A coach under pressure for the team's stodgy style, players accused of playing with no heart, past World Cup honor rapidly fading as the present campaign to even reach the tournament is in peril -- no, it's not Mexico in dire straits, it's New Zealand.
While France is on the verge of elimination and other countries like Iceland have been surprisingly able to challenge for a spot in Brazil 2014, it's all gone according to script for El Tri in their playoff series. A four-goal advantage is a hefty and nearly insurmountable lead. That explains in large part why the Mexican players arrived for the final leg of the match like happy tourists, posing for pictures and visiting sites around the island nation.
For the New Zealand players the return home was a grim affair. Now their first goal seems to be to avoid embarrassment in front of their local fans. The main reason coach Ricki Herbert wasn't fired outright after the 5-1 defeat to Mexico in Azteca Stadium was that it would have been too much trouble to hire a new coach for just the single remaining match. The Kiwis are a practical people.
As it is, Herbert is expected to "stand down" after the final game versus El Tri. It was widely assumed that if Herbert was successful in qualifying the team for the World Cup again, he would be offered a new contract. Barring a completely shocking reversal of the current result, that won't happen. New Zealand will look for a new coach, while Mexico begins to prepare for the World Cup.
For El Tri, that process brings its own questions. Miguel Herrera, at present, doesn't have a longer contract than Herbert. This game, though, is likely to be the opposite of a farewell and more of an audition for the position on a permanent basis. Herrera is already talking that way in news conferences. He recently referred to Mexico's disastrous qualifying campaign in realistic terms, acknowledging what many in Mexican soccer have denied even against overwhelming evidence: The CONCACAF region has changed too much for El Tri to assume that qualification will be easily secured.
Of course, now that Mexico practically has its ticket in hand, the temptation to upgrade to a more cultured and worldly-wise international coach may be strong. Herrera may be only a stopgap to that future appointment. But besides his understanding of Mexican talent and his ability to motivate players, Herrera has a connection to the team’s fate that no foreign coach dropping by to fulfill a contract could have.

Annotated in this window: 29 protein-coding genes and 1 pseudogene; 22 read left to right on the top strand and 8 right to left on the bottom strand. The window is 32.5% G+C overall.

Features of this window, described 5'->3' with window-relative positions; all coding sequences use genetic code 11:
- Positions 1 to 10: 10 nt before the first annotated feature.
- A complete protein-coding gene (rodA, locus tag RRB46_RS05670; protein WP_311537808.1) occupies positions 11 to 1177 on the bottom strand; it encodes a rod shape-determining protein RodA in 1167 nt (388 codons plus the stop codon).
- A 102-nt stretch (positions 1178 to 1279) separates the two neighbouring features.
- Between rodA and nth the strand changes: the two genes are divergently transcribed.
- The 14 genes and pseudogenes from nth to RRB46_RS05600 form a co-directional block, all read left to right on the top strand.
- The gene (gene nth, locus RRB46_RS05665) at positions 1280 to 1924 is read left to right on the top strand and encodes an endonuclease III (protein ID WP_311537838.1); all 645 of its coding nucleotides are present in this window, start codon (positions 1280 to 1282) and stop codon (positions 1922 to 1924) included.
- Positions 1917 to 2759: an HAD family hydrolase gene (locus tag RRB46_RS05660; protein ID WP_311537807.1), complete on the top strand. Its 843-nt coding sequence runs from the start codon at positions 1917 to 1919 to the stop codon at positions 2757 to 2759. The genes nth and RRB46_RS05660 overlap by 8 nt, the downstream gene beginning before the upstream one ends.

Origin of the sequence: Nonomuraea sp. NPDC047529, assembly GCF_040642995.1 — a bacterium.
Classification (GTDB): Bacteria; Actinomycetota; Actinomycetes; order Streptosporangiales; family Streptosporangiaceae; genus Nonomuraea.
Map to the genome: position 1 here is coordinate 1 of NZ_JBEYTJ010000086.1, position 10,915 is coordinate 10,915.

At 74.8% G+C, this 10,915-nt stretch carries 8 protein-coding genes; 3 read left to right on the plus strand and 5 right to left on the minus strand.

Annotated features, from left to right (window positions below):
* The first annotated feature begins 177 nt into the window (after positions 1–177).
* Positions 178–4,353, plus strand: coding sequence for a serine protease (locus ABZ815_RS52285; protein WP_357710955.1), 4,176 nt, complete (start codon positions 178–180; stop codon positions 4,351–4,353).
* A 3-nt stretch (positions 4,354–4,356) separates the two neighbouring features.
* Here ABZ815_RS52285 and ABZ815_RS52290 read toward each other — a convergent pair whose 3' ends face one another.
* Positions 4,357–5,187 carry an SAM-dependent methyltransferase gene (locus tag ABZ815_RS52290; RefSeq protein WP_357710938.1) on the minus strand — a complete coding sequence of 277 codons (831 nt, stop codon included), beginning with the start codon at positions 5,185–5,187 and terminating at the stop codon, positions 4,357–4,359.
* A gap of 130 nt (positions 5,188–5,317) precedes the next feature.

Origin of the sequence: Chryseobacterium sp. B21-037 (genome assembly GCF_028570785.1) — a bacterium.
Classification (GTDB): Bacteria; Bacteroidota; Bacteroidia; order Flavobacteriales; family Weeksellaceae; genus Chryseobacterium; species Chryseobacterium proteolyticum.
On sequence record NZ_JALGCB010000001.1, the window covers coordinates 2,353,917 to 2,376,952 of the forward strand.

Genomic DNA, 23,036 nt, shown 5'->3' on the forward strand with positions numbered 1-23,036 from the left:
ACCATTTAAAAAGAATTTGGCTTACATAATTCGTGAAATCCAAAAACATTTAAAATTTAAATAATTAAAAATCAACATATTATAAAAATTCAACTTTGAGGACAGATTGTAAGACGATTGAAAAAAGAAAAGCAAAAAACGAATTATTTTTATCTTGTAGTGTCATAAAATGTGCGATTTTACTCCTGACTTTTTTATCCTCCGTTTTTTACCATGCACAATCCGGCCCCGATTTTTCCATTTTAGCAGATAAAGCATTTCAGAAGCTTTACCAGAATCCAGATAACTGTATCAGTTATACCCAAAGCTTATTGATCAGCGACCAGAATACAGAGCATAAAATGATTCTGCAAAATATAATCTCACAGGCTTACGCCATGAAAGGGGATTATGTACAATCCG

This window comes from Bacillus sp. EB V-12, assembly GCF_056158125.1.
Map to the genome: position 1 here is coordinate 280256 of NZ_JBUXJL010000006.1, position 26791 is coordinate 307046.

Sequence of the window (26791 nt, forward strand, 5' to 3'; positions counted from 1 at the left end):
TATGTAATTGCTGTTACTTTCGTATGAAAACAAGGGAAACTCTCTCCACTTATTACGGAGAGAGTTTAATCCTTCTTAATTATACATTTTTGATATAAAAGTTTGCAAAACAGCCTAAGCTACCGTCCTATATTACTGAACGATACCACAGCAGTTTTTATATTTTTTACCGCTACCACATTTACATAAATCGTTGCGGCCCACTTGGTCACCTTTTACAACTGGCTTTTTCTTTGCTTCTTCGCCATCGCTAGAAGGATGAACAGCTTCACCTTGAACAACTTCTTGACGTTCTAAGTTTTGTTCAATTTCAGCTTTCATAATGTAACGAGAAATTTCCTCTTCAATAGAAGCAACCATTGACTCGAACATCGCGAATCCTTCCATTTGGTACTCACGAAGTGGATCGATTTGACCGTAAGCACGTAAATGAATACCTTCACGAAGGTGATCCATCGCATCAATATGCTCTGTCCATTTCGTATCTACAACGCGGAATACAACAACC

Those minutes of the final CONCACAF World Cup qualifying games when the results had Mexico eliminated were lived by Herrera and many others across the country in stunned shock. The disbelief, the slightly sick feeling of incomprehension and helplessness --no one would want to return that horrific time, least of all Herrera, whose love for team and country is enthusiastic and effusive. Qualifying in a professional and efficient manner would definitely be a priority for the coach in the future, should he be offered the position as national team coach.
To that end, the El Tri players may also have incentive to perform well against New Zealand as a way of casting their vote for Herrera’s candidacy. A dominant 5-1 victory sends a message. A win in both legs of the playoff would send a stronger message.
Herrera may even have the confidence to experiment a bit and send out a shuffled lineup of players. However, look for Oribe Peralta, Miguel Layun, Luis Montes and Rafael Marquez to still be the centerpieces of the squad.
In a recent interview with FIFA.com, Montes may have revealed the secret of Herrera's success with the same players that other coaches failed to earn results with: "His ideas are very clear, and that’s allowed us to start playing good football again"
Look for more of that versus New Zealand. If El Tri once again displays an excellent performance, no matter what the Kiwis do, Mexico will be on its way to the World Cup, and Herrera could join in.